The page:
In July of 2001 Roger was approached by the Confederated Tribes of the Coos, Lower Umpqua and Siuslaw Indians. Initially sought out for his expertise in creating interactive presentations, the responsibilities grew to include art direction, design and installation of a 1300 square foot interpretive center in the Tribe’s administrative building.
This installation posed challenges which went well beyond that of creating an interpretive center that engages its audience while seamlessly passing its information to the viewer. The location within the government headquarters called for a design that diverged from the model seen at other installations throughout the State.
Rather than attempting to shape the space itself with facades of native structures, we chose to visually eliminate the space, painting the walls a dark cranberry and the ceilings nearly black. Against this backdrop we used lighting to direct the viewers attention to the artifacts, photographs, interpretive text and graphics. The resulting simplicity allows the viewer to see and digest each idea without the usual cacophony of images and information associated with so many collections and installations.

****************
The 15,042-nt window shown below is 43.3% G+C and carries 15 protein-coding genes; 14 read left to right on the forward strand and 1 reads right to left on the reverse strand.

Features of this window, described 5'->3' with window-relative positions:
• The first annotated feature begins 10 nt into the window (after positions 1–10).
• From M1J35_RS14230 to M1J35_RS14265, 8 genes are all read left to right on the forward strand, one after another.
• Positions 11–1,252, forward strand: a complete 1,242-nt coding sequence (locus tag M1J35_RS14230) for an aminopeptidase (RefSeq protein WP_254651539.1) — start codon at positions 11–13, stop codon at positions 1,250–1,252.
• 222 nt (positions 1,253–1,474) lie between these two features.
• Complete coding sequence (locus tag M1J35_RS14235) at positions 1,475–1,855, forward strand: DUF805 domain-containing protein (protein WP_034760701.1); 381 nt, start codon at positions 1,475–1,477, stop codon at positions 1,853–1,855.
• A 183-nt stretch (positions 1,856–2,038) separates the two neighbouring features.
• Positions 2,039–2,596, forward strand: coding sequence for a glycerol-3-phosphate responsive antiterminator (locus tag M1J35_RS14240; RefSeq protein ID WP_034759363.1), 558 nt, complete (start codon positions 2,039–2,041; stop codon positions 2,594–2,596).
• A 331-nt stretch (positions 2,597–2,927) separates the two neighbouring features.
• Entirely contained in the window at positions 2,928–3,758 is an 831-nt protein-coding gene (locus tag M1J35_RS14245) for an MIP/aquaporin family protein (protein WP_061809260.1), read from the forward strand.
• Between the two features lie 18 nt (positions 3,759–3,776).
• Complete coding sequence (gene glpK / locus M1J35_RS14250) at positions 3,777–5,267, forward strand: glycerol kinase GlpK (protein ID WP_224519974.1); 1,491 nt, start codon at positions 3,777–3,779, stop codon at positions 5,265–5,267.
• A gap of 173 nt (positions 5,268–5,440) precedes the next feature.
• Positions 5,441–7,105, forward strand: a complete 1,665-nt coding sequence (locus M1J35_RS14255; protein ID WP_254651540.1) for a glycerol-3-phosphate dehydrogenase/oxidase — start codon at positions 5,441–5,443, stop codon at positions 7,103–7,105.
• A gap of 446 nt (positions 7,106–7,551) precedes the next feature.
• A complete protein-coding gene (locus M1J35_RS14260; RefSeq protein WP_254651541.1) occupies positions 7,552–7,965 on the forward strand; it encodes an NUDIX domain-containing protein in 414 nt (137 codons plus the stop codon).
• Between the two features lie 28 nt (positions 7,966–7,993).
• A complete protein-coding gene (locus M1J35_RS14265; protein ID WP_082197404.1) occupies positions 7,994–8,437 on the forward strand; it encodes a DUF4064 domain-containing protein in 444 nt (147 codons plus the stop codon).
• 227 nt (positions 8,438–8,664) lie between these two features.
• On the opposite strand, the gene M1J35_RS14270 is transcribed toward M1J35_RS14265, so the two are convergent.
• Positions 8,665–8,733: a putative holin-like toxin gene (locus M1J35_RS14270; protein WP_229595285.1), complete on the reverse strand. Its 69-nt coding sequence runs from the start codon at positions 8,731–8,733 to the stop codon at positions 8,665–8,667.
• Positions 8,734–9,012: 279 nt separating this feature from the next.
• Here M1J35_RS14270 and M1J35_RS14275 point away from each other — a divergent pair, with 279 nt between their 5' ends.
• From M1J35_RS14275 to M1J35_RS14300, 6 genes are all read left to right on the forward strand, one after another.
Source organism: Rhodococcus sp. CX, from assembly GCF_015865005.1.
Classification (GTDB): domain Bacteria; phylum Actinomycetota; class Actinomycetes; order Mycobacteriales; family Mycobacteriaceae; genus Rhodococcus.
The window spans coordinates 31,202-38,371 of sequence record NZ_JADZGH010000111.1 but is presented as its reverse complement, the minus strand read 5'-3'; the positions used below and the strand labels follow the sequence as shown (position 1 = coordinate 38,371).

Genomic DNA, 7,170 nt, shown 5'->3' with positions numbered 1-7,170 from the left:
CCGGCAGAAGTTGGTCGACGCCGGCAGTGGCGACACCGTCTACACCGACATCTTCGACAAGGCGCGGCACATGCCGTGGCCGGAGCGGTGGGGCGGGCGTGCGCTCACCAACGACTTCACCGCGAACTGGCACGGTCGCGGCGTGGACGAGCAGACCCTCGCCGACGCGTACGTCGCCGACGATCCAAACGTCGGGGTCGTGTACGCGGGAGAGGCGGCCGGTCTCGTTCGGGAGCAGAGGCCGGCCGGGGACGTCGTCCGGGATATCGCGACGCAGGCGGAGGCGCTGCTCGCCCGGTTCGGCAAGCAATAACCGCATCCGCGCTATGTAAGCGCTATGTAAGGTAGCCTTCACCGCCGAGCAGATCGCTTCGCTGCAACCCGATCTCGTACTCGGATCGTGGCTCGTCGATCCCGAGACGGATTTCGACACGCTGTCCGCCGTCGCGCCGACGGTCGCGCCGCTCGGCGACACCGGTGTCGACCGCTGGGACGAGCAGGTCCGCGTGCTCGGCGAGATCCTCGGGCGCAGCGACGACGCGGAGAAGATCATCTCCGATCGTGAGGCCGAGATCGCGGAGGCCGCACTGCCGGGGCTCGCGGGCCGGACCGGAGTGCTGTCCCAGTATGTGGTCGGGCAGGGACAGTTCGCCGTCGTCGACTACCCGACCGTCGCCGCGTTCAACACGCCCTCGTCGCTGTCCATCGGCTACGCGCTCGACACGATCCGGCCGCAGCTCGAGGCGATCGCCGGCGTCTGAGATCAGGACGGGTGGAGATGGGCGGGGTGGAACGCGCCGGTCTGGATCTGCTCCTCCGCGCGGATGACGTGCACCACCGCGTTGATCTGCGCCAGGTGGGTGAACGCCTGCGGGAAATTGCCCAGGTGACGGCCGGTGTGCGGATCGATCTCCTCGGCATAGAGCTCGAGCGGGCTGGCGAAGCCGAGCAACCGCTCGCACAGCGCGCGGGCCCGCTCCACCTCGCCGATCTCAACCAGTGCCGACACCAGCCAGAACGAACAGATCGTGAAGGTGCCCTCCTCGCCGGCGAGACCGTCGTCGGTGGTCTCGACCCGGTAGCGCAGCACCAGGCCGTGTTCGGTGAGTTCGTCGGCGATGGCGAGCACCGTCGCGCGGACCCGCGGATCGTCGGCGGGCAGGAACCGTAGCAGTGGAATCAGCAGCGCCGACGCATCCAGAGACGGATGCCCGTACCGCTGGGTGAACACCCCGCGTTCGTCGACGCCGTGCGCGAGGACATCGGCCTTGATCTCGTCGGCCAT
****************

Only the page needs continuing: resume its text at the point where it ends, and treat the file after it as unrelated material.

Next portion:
This approach imbues the artifacts and archival materials with a sense of visual dignity and respect. The exhibition gives expression to the Tribe's spirit in a manner that affirms the value of their unique cultural heritage.